Words Take Action at Chicago Writers Resist

Free readings will be held all over Chicago on January 15 as part of Writers Resist.


Stephanie Lulay

The first public reading of Writers Resist Chicago will be held at Open Books in the West Loop at noon on Sunday, January 15.

By May Huang

It is no surprise that—along with disappointment, celebration, and change—literary works respond to politics. Last November, The Atlantic published a piece explaining “Why Poetry Is Viral in the Aftermath of Trump’s Election.” Around the same time, poet Erin Belieu, co-founder of VIDA: Women in Literary Arts, sent out a number of e-mails and posted a status to Facebook—one that would eventually evolve into Writers Resist.

“In response to the horror visited upon us with this election, the other day I sent out an e-mail to some writers I know and asked if they would like to participate in a WRITERS RESIST event, to raise money for liberal action funds that will be desperately needed in the coming days, and to raise our community’s spirit,” Belieu wrote on Facebook. “We will come together and actively help make the world we want to live in. We are bowed, but we are not broken.”

Now, there are more than 1,800 members in the Writers Resist Organizing Forum on Facebook, planning for events that will take place around the world next Sunday, on Martin Luther King Jr.’s birthday.

Writers Resist, which Belieu hopes will become a “National Day of Resistance for the writing community,” is happening on a truly international scale, with participants ranging from former poet laureates to journalists. Fifty-nine events will take place in cities such as New York, Los Angeles, London, Zurich, and Hong Kong. On Sunday, writers will converge to read their original work and the work of other writers for a “re-inauguration of compassion, equality, free speech, and the fundamental ideals of democracy.” 

In Chicago, Writers Resist will begin at Open Books in the West Loop at noon and end at La Bruquena in Humboldt Park at 7 p.m. Throughout the day, free and public readings will span the length of the city, taking place in such locations as River West, Pilsen, Albany Park, and Evanston.

“Historically, writers have spoken out against the injustice of their times, so I’m very happy for this event and as a writer to be part of that tradition,” Brian Kornell, local writer and co-event manager, said.

Poet Ruben Quesada, the event director for Chicago Writers Resist, and fellow organizer and writer Barrie Jean Borich will also be reading during the day, along with other novelists and poets such as Audrey Niffenegger, Carol Anshaw, Quraysh Ali Lansana, and Daniel Borzutzky. Speakers from various social organizations like the ACLU of Illinois, Planned Parenthood, and the Center on Halsted will also present talks.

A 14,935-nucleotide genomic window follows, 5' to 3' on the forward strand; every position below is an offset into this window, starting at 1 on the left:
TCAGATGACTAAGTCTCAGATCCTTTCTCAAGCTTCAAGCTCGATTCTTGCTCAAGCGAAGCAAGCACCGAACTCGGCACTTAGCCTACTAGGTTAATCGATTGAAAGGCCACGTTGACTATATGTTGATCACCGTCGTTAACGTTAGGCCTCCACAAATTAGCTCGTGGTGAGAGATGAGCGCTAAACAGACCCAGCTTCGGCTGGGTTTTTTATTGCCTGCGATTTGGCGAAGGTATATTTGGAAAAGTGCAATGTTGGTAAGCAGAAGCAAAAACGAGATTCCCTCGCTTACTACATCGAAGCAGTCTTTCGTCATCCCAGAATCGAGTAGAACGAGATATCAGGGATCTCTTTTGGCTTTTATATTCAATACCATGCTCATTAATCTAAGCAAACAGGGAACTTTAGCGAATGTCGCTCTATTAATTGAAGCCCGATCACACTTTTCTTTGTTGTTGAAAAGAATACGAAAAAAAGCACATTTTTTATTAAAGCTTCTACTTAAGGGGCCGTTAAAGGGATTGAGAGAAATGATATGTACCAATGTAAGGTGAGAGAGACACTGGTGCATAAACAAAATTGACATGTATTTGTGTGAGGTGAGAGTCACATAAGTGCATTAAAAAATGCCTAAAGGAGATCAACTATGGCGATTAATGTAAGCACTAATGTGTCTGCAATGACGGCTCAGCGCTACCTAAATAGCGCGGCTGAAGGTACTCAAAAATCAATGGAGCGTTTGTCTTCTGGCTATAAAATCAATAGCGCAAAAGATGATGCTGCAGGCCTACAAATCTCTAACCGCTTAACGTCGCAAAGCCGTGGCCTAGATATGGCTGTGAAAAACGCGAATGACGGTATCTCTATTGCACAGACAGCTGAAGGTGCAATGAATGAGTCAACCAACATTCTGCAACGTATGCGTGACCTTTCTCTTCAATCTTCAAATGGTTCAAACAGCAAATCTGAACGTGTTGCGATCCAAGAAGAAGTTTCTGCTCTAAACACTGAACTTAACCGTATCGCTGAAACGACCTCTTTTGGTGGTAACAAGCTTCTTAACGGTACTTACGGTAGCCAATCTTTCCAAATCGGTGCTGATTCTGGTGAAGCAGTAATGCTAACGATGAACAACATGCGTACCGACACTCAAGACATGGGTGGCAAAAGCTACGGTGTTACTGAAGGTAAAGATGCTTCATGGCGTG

Writers Resist is by no means, however, a single-day phenomenon. “Beyond the January 15 event, we want Chicago Writers Resist to be a resource for continued resistance,” Kornell said. “That could mean organizing additional resistance events as needed or directing people to resources in their communities. This is about what we can accomplish together. We want this to be a way for activists for equality to connect with each other. Most importantly, we want those in marginalized communities to know that there are others who will stand with them and for them.”

Thus, the January 15 events may be considered a launching point for continued engagement with issues that demand protest and encourage citizens to defend democracy. On its website, Writers Resist suggests that students start book clubs to read works by authors who champion democratic ideals and encourages bookstores to invite such authors for local readings. Writers Resist also plans to release writing prompts to inspire the public to put pen to paper, in hopes that they will share their own stories on social media using hashtags such as #ReadersResist and #WriteOurDemocracy. 

Back in 1986, E.L. Doctorow said in an interview with the Paris Review that “the reason we need writers is because we need witnesses to this terrifying century.” Now, in a different century, his words still ring true. Although writers now use different platforms to present their work, the reason why they write has largely remained the same.

“We want people to walk away from the event with concrete action steps, a sense of how to help, where to turn if they witness or encounter intolerance,” Kornell said. “We also want people to walk away with a sense of hope.”

As the number of organizers, participants, and writers involved with Writers Resist demonstrates, its legacy will last well beyond January 15. As long as there are people determined to write for democracy, Writers Resist will continue—in print, online, in person, and around the world.


Writers Resist will take place on Sunday, January 15, throughout the city. Visit www.chicagowritersresist.info for more information.